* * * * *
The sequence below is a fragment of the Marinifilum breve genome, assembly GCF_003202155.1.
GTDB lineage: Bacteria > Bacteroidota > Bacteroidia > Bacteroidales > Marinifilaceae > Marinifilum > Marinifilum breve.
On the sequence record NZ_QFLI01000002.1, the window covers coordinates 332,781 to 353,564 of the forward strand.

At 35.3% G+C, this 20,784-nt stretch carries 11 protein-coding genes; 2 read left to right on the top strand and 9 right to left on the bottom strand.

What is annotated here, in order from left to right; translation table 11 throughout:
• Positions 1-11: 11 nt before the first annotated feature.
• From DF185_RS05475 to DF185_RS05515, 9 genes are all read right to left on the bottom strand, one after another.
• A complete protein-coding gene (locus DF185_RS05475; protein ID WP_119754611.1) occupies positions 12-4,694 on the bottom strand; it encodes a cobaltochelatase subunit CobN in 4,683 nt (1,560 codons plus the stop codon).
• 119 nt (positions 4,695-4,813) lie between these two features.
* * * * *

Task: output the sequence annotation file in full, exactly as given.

The sequence below is a fragment of the Marinifilum breve genome, assembly GCF_003202155.1.
GTDB lineage: Bacteria > Bacteroidota > Bacteroidia > Bacteroidales > Marinifilaceae > Marinifilum > Marinifilum breve.
On the sequence record NZ_QFLI01000002.1, the window covers coordinates 332,781 to 353,564 of the forward strand.

At 35.3% G+C, this 20,784-nt stretch carries 11 protein-coding genes; 2 read left to right on the top strand and 9 right to left on the bottom strand.

What is annotated here, in order from left to right; translation table 11 throughout:
• Positions 1-11: 11 nt before the first annotated feature.
• From DF185_RS05475 to DF185_RS05515, 9 genes are all read right to left on the bottom strand, one after another.
• A complete protein-coding gene (locus DF185_RS05475; protein ID WP_119754611.1) occupies positions 12-4,694 on the bottom strand; it encodes a cobaltochelatase subunit CobN in 4,683 nt (1,560 codons plus the stop codon).
• 119 nt (positions 4,695-4,813) lie between these two features.